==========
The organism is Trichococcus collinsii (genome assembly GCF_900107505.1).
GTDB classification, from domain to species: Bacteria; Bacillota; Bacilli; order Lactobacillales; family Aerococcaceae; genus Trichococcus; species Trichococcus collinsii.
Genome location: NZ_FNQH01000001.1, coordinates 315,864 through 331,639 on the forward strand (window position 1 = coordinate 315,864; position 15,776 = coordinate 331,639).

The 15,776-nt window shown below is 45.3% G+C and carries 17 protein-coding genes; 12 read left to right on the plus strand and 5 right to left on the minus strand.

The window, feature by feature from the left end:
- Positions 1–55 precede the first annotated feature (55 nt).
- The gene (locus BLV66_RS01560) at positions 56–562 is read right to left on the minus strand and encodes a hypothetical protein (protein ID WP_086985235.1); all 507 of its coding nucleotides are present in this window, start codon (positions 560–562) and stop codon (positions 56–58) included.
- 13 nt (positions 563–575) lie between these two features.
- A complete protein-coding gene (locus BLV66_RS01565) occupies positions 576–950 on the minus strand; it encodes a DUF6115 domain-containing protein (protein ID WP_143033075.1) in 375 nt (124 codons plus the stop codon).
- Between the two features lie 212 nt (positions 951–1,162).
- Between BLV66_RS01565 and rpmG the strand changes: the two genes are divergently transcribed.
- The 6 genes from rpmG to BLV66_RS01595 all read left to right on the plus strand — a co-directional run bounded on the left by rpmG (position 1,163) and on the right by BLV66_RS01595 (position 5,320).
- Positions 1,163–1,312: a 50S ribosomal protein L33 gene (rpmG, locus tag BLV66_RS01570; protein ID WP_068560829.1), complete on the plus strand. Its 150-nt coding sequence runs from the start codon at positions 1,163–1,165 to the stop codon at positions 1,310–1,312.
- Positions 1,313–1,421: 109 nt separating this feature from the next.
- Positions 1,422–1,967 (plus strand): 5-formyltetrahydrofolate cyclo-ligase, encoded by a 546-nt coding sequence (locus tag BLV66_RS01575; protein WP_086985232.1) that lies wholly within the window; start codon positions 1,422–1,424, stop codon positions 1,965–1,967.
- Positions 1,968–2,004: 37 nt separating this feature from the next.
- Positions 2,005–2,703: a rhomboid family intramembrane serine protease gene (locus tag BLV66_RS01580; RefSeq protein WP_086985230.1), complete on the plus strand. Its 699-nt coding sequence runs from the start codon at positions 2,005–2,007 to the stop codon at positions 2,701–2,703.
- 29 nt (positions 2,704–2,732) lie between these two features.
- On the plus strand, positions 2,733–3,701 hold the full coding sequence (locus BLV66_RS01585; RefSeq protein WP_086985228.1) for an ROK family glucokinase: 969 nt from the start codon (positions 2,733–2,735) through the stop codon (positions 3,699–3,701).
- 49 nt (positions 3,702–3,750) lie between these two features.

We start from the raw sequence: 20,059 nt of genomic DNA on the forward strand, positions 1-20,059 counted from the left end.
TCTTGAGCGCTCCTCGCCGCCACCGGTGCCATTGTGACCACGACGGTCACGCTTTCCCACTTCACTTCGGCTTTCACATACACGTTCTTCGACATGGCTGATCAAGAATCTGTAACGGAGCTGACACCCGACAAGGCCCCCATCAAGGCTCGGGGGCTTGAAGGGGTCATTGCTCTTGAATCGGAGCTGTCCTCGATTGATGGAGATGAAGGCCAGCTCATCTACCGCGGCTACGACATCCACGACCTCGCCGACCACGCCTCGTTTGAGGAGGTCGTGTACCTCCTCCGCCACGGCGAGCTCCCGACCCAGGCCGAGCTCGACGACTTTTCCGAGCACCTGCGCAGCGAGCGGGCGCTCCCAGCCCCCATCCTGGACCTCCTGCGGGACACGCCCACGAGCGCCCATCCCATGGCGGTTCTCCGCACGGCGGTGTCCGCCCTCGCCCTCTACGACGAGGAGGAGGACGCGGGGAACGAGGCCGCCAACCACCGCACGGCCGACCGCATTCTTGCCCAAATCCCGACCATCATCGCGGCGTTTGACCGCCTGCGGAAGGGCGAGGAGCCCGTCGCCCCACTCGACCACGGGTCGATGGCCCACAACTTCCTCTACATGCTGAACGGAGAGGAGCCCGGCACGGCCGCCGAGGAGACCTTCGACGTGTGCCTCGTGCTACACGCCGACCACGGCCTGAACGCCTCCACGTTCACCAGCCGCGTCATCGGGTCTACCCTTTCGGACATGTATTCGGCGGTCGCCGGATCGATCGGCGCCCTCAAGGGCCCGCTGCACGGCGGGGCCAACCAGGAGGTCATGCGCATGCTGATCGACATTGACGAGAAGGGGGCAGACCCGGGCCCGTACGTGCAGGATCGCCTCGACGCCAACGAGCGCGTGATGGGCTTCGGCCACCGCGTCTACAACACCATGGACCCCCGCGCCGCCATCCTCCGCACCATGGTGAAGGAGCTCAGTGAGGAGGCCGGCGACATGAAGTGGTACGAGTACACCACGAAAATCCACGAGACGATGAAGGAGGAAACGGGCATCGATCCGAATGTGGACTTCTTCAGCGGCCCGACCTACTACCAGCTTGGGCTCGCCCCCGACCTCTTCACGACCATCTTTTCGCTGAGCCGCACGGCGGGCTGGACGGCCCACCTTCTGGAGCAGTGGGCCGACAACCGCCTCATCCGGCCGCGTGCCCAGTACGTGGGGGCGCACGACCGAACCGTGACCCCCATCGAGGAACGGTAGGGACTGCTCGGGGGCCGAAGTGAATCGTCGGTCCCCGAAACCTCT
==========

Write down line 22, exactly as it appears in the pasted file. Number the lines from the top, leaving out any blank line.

TCTTGAGCGCTCCTCGCCGCCACCGGTGCCATTGTGACCACGACGGTCACGCTTTCCCACTTCACTTCGGCTTTCACATACACGTTCTTCGACATGGCTGATCAAGAATCTGTAACGGAGCTGACACCCGACAAGGCCCCCATCAAGGCTCGGGGGCTTGAAGGGGTCATTGCTCTTGAATCGGAGCTGTCCTCGATTGATGGAGATGAAGGCCAGCTCATCTACCGCGGCTACGACATCCACGACCTCGCCGACCACGCCTCGTTTGAGGAGGTCGTGTACCTCCTCCGCCACGGCGAGCTCCCGACCCAGGCCGAGCTCGACGACTTTTCCGAGCACCTGCGCAGCGAGCGGGCGCTCCCAGCCCCCATCCTGGACCTCCTGCGGGACACGCCCACGAGCGCCCATCCCATGGCGGTTCTCCGCACGGCGGTGTCCGCCCTCGCCCTCTACGACGAGGAGGAGGACGCGGGGAACGAGGCCGCCAACCACCGCACGGCCGACCGCATTCTTGCCCAAATCCCGACCATCATCGCGGCGTTTGACCGCCTGCGGAAGGGCGAGGAGCCCGTCGCCCCACTCGACCACGGGTCGATGGCCCACAACTTCCTCTACATGCTGAACGGAGAGGAGCCCGGCACGGCCGCCGAGGAGACCTTCGACGTGTGCCTCGTGCTACACGCCGACCACGGCCTGAACGCCTCCACGTTCACCAGCCGCGTCATCGGGTCTACCCTTTCGGACATGTATTCGGCGGTCGCCGGATCGATCGGCGCCCTCAAGGGCCCGCTGCACGGCGGGGCCAACCAGGAGGTCATGCGCATGCTGATCGACATTGACGAGAAGGGGGCAGACCCGGGCCCGTACGTGCAGGATCGCCTCGACGCCAACGAGCGCGTGATGGGCTTCGGCCACCGCGTCTACAACACCATGGACCCCCGCGCCGCCATCCTCCGCACCATGGTGAAGGAGCTCAGTGAGGAGGCCGGCGACATGAAGTGGTACGAGTACACCACGAAAATCCACGAGACGATGAAGGAGGAAACGGGCATCGATCCGAATGTGGACTTCTTCAGCGGCCCGACCTACTACCAGCTTGGGCTCGCCCCCGACCTCTTCACGACCATCTTTTCGCTGAGCCGCACGGCGGGCTGGACGGCCCACCTTCTGGAGCAGTGGGCCGACAACCGCCTCATCCGGCCGCGTGCCCAGTACGTGGGGGCGCACGACCGAACCGTGACCCCCATCGAGGAACGGTAGGGACTGCTCGGGGGCCGAAGTGAATCGTCGGTCCCCGAAACCTCT